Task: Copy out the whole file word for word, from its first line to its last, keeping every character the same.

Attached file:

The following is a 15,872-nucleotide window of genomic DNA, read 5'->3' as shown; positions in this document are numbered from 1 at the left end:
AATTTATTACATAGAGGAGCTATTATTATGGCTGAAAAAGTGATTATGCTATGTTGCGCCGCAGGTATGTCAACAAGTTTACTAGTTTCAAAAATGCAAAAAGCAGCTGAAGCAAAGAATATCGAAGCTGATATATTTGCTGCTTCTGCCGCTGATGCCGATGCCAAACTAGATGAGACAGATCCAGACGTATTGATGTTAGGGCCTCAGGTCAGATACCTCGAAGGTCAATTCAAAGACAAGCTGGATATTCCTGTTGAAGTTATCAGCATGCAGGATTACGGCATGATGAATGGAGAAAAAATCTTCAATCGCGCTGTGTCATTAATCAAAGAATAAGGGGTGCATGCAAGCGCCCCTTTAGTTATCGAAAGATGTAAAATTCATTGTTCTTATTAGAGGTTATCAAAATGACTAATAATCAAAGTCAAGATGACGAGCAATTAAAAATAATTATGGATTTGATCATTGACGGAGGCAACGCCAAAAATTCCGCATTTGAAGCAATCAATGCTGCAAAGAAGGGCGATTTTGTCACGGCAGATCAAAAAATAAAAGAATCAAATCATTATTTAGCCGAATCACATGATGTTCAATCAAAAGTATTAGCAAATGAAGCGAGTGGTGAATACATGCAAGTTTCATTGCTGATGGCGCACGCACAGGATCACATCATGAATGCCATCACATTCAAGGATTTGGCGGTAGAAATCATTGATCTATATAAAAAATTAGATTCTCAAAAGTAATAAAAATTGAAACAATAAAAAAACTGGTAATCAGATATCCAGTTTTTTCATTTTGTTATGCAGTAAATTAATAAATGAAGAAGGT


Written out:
The following is a 15,872-nucleotide window of genomic DNA, read 5'->3' as shown; positions in this document are numbered from 1 at the left end:
AATTTATTACATAGAGGAGCTATTATTATGGCTGAAAAAGTGATTATGCTATGTTGCGCCGCAGGTATGTCAACAAGTTTACTAGTTTCAAAAATGCAAAAAGCAGCTGAAGCAAAGAATATCGAAGCTGATATATTTGCTGCTTCTGCCGCTGATGCCGATGCCAAACTAGATGAGACAGATCCAGACGTATTGATGTTAGGGCCTCAGGTCAGATACCTCGAAGGTCAATTCAAAGACAAGCTGGATATTCCTGTTGAAGTTATCAGCATGCAGGATTACGGCATGATGAATGGAGAAAAAATCTTCAATCGCGCTGTGTCATTAATCAAAGAATAAGGGGTGCATGCAAGCGCCCCTTTAGTTATCGAAAGATGTAAAATTCATTGTTCTTATTAGAGGTTATCAAAATGACTAATAATCAAAGTCAAGATGACGAGCAATTAAAAATAATTATGGATTTGATCATTGACGGAGGCAACGCCAAAAATTCCGCATTTGAAGCAATCAATGCTGCAAAGAAGGGCGATTTTGTCACGGCAGATCAAAAAATAAAAGAATCAAATCATTATTTAGCCGAATCACATGATGTTCAATCAAAAGTATTAGCAAATGAAGCGAGTGGTGAATACATGCAAGTTTCATTGCTGATGGCGCACGCACAGGATCACATCATGAATGCCATCACATTCAAGGATTTGGCGGTAGAAATCATTGATCTATATAAAAAATTAGATTCTCAAAAGTAATAAAAATTGAAACAATAAAAAAACTGGTAATCAGATATCCAGTTTTTTCATTTTGTTATGCAGTAAATTAATAAATGAAGAAGGT